Basketball players at all levels are often told to close out on shooters; running to the player with the ball and attempting to get a hand in his or her face.
Close-outs are effective against spot-up shooters, but if the player can attack the basket off the dribble, a solid pump fake could leave a defender woefully out of position.
Hoosac Valley's Jenn Gale had always been known as a good shooter, but as she learned to attack the basket she became an even deadlier player.
Hoosac coach Ron Wojcik said it was the work Gale put in during the offseason that allowed her become a better driver to the basket, making her a more complete player and leading to her All-Eagle MVP honor for the 2013-14 season.
"When she first came in [to the program] she was more of a stand-still shooter," he said. "She spent a lot of time in AAU ball and in the summer working on driving.
"We saw that in the tournament this year. She was getting to the line a lot. She was really the whole package for us. Great leader on and off the court."
"At practice we always practiced our drives and weaving to the basket," Gale said. "It wasn't hard to [shoot or drive] or do whatever was open."
Gale was a four-year varsity player and co-captain along with Meg Rodowicz. The guard shot the ball very efficiently for the Western Mass. champion Hurrricanes.
Gale made 38 3-pointers, shooting 37 percent from behind the arc. She also shot 74 percent from the free throw line, averaging 12 points per game.
Mount Greylock coach Paul Barrett said, when facing a shooter like Gale, her presence alone can affect what the defense is trying to do.
"You couldn't be too far off her help-wise and closing out on her, because she penetrated pretty well," he said. "She makes you be honest in terms of closing out on her and you've got to respect that. She's gotten better and better, as she's gotten older. She's definitely that dual-threat because of her shooting and driving."
In addition to being a strong player on the court, Wojcik said he respected the work Gale put in to become a leader and a good teammate. He said Gale would organize team dinners and other functions that helped increase team bonding.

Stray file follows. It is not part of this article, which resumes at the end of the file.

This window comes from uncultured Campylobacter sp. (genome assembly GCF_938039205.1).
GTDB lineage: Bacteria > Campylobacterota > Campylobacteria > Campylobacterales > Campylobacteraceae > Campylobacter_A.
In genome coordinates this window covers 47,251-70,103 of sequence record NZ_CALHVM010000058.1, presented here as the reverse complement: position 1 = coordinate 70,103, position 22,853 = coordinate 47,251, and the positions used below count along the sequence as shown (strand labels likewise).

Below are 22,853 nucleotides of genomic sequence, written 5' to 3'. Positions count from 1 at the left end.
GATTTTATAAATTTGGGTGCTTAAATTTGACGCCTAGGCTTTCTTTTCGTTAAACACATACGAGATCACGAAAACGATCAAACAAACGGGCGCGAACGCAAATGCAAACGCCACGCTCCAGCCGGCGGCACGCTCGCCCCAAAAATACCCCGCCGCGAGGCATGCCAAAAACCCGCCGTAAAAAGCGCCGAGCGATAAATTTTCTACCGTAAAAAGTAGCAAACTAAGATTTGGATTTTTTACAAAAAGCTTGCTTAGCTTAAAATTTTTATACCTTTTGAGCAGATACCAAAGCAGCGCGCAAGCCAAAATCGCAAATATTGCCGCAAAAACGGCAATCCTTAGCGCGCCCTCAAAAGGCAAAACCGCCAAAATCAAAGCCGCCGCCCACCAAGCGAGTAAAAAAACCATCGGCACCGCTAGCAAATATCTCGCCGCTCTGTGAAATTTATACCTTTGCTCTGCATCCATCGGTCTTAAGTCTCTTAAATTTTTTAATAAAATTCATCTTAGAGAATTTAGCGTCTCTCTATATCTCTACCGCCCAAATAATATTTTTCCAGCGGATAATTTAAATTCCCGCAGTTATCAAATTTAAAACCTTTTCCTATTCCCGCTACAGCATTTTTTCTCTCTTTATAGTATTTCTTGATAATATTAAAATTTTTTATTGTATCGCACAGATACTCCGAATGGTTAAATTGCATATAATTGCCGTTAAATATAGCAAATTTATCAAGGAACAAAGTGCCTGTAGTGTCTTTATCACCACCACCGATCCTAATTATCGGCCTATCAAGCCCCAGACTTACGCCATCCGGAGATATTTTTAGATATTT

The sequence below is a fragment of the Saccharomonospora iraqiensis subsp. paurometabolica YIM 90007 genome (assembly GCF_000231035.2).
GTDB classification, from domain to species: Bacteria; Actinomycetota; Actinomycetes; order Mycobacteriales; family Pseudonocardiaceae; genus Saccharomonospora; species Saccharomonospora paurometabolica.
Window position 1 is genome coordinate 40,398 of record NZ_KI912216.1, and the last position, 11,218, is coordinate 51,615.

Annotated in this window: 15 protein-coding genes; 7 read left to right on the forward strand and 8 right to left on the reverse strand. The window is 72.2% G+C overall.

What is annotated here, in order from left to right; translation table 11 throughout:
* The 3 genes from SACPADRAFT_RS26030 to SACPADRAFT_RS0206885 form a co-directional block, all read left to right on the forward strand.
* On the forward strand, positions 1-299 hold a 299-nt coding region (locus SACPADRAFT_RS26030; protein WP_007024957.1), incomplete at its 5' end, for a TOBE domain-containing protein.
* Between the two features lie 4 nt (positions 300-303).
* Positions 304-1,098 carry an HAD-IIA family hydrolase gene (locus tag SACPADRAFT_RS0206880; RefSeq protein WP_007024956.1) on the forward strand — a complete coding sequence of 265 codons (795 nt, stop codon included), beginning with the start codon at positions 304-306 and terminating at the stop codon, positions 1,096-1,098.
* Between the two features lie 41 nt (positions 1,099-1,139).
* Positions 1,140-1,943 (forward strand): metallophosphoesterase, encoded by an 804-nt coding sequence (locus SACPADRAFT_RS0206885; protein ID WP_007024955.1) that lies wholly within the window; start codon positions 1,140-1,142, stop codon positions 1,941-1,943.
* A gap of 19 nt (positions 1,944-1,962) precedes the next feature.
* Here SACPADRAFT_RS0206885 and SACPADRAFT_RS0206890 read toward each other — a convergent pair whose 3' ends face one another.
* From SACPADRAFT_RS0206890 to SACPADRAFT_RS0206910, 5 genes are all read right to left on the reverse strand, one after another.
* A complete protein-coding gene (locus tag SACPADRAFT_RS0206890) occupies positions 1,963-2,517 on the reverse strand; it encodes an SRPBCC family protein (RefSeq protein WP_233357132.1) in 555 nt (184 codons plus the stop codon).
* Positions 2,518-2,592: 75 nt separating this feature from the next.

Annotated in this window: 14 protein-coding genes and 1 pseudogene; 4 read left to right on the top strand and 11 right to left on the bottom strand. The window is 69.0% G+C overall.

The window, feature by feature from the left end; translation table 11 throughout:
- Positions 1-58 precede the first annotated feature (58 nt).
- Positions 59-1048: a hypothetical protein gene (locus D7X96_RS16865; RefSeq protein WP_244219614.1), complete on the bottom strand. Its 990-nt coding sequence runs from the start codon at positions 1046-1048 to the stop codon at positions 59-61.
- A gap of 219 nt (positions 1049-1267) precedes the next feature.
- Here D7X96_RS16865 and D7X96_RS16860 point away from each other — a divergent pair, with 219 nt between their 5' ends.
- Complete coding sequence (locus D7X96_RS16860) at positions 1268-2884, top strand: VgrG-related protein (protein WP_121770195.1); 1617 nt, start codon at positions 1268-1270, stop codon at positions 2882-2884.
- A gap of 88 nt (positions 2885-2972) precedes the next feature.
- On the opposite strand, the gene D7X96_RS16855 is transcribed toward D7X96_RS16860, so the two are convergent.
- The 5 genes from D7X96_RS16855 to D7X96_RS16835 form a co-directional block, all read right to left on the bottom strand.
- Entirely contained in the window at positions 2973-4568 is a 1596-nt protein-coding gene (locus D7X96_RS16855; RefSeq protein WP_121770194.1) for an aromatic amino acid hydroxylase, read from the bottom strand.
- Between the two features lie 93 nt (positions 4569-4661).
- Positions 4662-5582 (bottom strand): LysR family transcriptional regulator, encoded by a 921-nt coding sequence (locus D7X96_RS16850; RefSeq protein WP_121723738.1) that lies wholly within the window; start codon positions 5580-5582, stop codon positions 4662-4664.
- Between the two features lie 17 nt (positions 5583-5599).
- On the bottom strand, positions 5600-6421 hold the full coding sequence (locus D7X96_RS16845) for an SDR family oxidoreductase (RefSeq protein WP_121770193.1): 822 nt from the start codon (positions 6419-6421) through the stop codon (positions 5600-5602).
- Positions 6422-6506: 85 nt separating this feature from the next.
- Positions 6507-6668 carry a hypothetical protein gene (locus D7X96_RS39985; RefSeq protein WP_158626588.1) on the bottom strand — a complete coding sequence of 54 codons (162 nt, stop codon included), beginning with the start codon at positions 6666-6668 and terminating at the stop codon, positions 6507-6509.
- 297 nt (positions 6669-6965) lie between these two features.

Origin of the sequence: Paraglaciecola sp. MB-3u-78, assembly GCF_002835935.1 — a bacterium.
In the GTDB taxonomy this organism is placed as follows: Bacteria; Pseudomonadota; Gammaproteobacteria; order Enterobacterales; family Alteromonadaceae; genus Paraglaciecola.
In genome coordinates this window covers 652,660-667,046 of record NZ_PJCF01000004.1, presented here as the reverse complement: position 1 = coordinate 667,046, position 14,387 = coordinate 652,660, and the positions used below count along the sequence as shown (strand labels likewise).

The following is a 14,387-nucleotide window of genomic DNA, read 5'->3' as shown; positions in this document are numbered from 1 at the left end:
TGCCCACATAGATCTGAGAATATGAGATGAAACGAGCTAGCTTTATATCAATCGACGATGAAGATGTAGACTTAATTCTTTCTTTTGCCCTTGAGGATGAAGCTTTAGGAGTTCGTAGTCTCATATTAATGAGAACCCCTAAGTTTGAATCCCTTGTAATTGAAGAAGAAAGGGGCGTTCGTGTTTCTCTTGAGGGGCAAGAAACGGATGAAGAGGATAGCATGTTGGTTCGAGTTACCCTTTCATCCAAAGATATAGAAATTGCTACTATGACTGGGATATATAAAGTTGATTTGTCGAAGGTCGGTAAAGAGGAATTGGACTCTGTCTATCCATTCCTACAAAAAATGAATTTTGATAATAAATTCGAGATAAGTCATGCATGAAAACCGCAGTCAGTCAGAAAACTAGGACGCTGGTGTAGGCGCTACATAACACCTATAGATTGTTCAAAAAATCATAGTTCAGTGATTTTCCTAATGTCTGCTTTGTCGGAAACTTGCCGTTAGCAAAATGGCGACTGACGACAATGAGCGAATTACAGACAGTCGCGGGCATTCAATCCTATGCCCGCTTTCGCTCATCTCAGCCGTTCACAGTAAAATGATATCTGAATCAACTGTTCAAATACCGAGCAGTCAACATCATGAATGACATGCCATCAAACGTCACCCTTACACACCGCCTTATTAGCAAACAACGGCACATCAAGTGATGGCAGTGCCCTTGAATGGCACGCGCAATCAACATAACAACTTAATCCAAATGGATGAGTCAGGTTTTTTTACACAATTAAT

"It's very important to know your team inside and out," Gale said. "Bonding can help the team more than you can think of.
"If you're a family off the court, it's easier to be a family on the court, and you're willing to do whatever it takes for one another."
Overall, Wojcik said Gale's sense of team and the importance of making sure everyone was working together is one thing that he'll remember about her.
"The importance of team," he said. "Jenn really preached that along with Meg. Being together as one. ... Sticking together and being there for each other."
Wojcik calls seniors Gale and Rodowicz the faces of the Hoosac program over the last four years. By winning two Western Mass. titles in that time, the Hoosac seniors will be tough to replace. Given the positivity and leadership Gale showed as a teammate, it's impossible to say the program isn't in a better place than it was before she arrived.
Overall, Gale said she's happy with the legacy she left at Hoosac and hopes her teammates can continue to grow the program.
"[Hoosac's] legacy is going to be continuously growing," she said. "The girls are going to work to advance from this point and do better than this year. From winning the South ... to winning Western Mass., it's been baby steps to get to where we are today."
To reach Akeem Glaspie:
or (413) 496-6252.
On Twitter: @THEAkeemGlaspie.